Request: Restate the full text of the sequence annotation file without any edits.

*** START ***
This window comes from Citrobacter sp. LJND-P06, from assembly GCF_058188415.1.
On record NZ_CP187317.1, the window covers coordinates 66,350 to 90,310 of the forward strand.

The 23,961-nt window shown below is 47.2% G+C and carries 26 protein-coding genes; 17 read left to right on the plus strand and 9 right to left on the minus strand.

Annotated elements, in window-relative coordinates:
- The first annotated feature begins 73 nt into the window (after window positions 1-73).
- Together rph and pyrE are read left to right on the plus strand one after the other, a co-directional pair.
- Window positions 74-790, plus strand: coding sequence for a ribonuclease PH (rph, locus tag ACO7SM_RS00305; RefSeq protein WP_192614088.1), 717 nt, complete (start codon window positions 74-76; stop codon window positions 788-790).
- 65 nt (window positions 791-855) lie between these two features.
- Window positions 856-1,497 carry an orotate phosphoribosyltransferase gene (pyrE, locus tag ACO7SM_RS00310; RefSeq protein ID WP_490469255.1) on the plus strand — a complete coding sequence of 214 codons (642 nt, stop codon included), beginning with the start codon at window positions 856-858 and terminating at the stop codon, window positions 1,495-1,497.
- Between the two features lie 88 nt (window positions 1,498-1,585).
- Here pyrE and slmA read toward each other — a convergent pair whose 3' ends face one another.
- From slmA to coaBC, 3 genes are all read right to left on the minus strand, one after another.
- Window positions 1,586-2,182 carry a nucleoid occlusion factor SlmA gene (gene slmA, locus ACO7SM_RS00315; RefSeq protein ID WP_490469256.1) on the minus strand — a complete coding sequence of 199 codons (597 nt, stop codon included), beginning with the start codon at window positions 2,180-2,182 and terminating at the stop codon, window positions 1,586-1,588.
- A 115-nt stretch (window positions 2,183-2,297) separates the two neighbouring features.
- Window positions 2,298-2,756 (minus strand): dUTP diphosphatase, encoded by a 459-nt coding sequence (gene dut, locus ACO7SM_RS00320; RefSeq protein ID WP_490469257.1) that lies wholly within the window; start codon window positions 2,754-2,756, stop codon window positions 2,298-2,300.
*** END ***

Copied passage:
This window comes from Citrobacter sp. LJND-P06, from assembly GCF_058188415.1.
On record NZ_CP187317.1, the window covers coordinates 66,350 to 90,310 of the forward strand.

The 23,961-nt window shown below is 47.2% G+C and carries 26 protein-coding genes; 17 read left to right on the plus strand and 9 right to left on the minus strand.

Annotated elements, in window-relative coordinates:
- The first annotated feature begins 73 nt into the window (after window positions 1-73).
- Together rph and pyrE are read left to right on the plus strand one after the other, a co-directional pair.
- Window positions 74-790, plus strand: coding sequence for a ribonuclease PH (rph, locus tag ACO7SM_RS00305; RefSeq protein WP_192614088.1), 717 nt, complete (start codon window positions 74-76; stop codon window positions 788-790).
- 65 nt (window positions 791-855) lie between these two features.
- Window positions 856-1,497 carry an orotate phosphoribosyltransferase gene (pyrE, locus tag ACO7SM_RS00310; RefSeq protein ID WP_490469255.1) on the plus strand — a complete coding sequence of 214 codons (642 nt, stop codon included), beginning with the start codon at window positions 856-858 and terminating at the stop codon, window positions 1,495-1,497.
- Between the two features lie 88 nt (window positions 1,498-1,585).
- Here pyrE and slmA read toward each other — a convergent pair whose 3' ends face one another.
- From slmA to coaBC, 3 genes are all read right to left on the minus strand, one after another.
- Window positions 1,586-2,182 carry a nucleoid occlusion factor SlmA gene (gene slmA, locus ACO7SM_RS00315; RefSeq protein ID WP_490469256.1) on the minus strand — a complete coding sequence of 199 codons (597 nt, stop codon included), beginning with the start codon at window positions 2,180-2,182 and terminating at the stop codon, window positions 1,586-1,588.
- A 115-nt stretch (window positions 2,183-2,297) separates the two neighbouring features.
- Window positions 2,298-2,756 (minus strand): dUTP diphosphatase, encoded by a 459-nt coding sequence (gene dut, locus ACO7SM_RS00320; RefSeq protein ID WP_490469257.1) that lies wholly within the window; start codon window positions 2,754-2,756, stop codon window positions 2,298-2,300.